It is widely recognized that our understanding of the racial order will remain forever unsatisfactory so long as we fail to turn our analytic gaze back upon ourselves, the analysts of racial domination, and inquire critically into the hidden presuppositions that shape our thought. However, for reflexivity to be employed widely in the interest of scientific truth, analysts must acknowledge that reflexive thinking entails much more than observing how one's social position (racial identity or class background, for example) affects one's scientific analyses. In this paper, we deepen the meaning of scholarly reflexivity, discussing how it can be directed at three levels of hidden presuppositions: the social, the disciplinary, and the scholastic.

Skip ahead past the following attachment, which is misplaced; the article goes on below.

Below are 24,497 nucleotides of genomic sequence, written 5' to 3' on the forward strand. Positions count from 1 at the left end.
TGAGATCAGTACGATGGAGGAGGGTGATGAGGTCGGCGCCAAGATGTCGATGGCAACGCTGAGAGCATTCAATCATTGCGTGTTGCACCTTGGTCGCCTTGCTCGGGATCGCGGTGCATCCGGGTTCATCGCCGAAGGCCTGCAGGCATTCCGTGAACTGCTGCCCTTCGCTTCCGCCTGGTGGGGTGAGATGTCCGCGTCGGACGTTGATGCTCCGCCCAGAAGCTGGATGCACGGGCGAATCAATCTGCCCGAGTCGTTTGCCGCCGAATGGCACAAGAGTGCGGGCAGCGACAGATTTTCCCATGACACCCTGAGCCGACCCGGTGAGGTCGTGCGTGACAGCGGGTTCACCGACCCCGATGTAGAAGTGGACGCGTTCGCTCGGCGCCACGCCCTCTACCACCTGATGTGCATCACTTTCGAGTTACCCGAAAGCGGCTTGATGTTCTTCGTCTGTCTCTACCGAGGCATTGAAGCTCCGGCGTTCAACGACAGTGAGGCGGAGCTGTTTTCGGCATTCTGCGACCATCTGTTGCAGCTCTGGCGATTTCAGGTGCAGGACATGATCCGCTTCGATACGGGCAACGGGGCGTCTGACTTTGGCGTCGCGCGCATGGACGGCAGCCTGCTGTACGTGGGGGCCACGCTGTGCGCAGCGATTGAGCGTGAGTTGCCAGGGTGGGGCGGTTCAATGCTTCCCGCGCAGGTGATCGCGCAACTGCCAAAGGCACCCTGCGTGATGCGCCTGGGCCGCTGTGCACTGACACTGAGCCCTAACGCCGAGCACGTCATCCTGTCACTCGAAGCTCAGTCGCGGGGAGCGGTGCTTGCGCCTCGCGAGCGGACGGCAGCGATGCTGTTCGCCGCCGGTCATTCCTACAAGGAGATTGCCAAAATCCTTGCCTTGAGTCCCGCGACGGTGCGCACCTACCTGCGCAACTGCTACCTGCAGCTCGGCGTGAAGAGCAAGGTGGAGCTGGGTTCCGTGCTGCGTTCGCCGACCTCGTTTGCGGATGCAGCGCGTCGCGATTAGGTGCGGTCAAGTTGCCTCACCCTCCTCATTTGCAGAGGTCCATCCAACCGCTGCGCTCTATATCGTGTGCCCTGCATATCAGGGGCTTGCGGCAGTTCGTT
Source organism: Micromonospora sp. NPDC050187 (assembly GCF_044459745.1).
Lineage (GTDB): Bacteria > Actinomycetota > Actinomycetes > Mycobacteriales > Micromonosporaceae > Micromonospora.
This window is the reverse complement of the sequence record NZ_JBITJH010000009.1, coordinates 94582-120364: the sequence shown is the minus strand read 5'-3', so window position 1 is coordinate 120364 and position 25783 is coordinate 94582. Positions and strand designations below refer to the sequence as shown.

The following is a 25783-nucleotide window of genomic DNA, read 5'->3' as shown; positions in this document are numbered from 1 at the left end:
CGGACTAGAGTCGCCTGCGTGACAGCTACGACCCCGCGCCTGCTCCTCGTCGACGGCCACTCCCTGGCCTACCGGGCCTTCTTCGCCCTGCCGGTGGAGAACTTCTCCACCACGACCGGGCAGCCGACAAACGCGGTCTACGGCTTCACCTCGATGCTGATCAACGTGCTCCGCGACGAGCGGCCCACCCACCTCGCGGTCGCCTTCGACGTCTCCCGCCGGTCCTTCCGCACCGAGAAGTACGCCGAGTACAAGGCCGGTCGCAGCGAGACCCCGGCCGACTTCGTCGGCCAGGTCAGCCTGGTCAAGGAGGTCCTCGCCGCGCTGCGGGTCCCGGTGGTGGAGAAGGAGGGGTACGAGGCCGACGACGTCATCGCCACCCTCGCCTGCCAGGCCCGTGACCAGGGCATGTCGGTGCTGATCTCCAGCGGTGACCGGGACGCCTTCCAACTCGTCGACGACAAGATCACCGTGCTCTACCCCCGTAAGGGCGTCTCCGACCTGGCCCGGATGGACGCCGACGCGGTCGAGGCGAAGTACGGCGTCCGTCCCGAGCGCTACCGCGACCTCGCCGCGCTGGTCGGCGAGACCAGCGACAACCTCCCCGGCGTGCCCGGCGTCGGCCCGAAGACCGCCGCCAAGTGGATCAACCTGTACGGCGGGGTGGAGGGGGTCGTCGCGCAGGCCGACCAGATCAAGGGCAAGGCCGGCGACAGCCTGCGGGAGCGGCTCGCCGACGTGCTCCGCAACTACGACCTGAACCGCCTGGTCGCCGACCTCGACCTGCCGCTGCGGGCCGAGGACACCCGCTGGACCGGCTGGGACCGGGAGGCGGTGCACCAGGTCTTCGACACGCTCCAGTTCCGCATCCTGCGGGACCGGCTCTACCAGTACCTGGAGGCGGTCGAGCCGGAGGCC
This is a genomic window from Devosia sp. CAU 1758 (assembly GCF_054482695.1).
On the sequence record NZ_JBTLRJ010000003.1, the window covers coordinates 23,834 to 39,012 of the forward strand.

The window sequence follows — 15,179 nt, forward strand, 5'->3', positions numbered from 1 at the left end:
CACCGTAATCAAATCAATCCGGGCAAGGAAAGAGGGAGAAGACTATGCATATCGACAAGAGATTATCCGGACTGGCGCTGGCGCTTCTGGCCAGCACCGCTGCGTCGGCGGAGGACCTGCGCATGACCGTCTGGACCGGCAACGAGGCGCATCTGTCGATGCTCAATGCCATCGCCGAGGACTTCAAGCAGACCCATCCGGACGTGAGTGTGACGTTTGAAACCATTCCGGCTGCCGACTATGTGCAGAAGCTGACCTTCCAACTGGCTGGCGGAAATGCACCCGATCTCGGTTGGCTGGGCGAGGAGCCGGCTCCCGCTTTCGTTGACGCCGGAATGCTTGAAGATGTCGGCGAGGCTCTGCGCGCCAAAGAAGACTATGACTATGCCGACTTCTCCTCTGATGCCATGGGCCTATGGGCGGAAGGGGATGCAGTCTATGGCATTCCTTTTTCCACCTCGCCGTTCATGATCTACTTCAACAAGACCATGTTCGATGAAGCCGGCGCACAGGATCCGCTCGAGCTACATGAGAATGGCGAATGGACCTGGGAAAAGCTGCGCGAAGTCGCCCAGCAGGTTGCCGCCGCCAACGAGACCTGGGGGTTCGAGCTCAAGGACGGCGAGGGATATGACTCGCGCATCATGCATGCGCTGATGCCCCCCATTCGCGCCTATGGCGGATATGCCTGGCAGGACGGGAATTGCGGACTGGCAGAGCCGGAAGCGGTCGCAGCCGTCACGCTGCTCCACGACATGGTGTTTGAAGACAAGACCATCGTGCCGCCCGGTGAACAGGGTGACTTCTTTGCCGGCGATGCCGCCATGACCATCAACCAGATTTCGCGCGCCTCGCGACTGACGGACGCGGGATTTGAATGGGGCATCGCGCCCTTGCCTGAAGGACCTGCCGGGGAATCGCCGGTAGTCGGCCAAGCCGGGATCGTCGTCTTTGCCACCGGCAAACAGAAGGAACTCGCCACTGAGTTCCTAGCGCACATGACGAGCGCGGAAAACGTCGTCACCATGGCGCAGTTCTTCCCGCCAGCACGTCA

All Science Journal Classification (ASJC) codes
- Cultural Studies
- Sociology and Political Science
- philosophy of science
- race theory